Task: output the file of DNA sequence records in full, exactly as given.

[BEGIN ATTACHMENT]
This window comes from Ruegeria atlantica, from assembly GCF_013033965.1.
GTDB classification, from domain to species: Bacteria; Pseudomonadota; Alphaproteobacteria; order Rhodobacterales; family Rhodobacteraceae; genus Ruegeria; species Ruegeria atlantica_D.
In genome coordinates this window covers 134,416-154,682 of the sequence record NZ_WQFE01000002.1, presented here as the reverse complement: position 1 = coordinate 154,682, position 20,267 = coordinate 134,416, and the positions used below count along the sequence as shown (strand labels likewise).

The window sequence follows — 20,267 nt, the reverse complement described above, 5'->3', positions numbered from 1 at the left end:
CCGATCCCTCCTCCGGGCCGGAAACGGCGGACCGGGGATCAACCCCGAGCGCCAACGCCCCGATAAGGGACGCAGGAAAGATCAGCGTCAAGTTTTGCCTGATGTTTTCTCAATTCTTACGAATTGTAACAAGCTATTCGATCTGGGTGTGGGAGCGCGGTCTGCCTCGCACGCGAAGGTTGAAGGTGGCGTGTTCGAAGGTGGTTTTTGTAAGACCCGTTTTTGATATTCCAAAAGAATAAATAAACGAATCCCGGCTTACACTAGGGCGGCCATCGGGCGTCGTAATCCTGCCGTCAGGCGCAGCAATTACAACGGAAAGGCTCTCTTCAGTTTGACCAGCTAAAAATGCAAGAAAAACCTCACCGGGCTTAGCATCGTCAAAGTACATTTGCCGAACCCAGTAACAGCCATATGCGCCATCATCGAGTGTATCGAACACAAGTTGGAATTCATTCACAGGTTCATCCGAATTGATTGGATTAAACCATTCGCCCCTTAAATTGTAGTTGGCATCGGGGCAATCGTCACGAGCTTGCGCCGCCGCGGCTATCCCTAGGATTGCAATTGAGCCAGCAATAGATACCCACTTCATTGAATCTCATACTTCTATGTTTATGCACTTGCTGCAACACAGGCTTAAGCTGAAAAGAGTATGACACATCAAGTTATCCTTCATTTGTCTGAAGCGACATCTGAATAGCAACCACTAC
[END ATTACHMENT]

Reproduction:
This window comes from Ruegeria atlantica, from assembly GCF_013033965.1.
GTDB classification, from domain to species: Bacteria; Pseudomonadota; Alphaproteobacteria; order Rhodobacterales; family Rhodobacteraceae; genus Ruegeria; species Ruegeria atlantica_D.
In genome coordinates this window covers 134,416-154,682 of the sequence record NZ_WQFE01000002.1, presented here as the reverse complement: position 1 = coordinate 154,682, position 20,267 = coordinate 134,416, and the positions used below count along the sequence as shown (strand labels likewise).

The window sequence follows — 20,267 nt, the reverse complement described above, 5'->3', positions numbered from 1 at the left end:
CCGATCCCTCCTCCGGGCCGGAAACGGCGGACCGGGGATCAACCCCGAGCGCCAACGCCCCGATAAGGGACGCAGGAAAGATCAGCGTCAAGTTTTGCCTGATGTTTTCTCAATTCTTACGAATTGTAACAAGCTATTCGATCTGGGTGTGGGAGCGCGGTCTGCCTCGCACGCGAAGGTTGAAGGTGGCGTGTTCGAAGGTGGTTTTTGTAAGACCCGTTTTTGATATTCCAAAAGAATAAATAAACGAATCCCGGCTTACACTAGGGCGGCCATCGGGCGTCGTAATCCTGCCGTCAGGCGCAGCAATTACAACGGAAAGGCTCTCTTCAGTTTGACCAGCTAAAAATGCAAGAAAAACCTCACCGGGCTTAGCATCGTCAAAGTACATTTGCCGAACCCAGTAACAGCCATATGCGCCATCATCGAGTGTATCGAACACAAGTTGGAATTCATTCACAGGTTCATCCGAATTGATTGGATTAAACCATTCGCCCCTTAAATTGTAGTTGGCATCGGGGCAATCGTCACGAGCTTGCGCCGCCGCGGCTATCCCTAGGATTGCAATTGAGCCAGCAATAGATACCCACTTCATTGAATCTCATACTTCTATGTTTATGCACTTGCTGCAACACAGGCTTAAGCTGAAAAGAGTATGACACATCAAGTTATCCTTCATTTGTCTGAAGCGACATCTGAATAGCAACCACTAC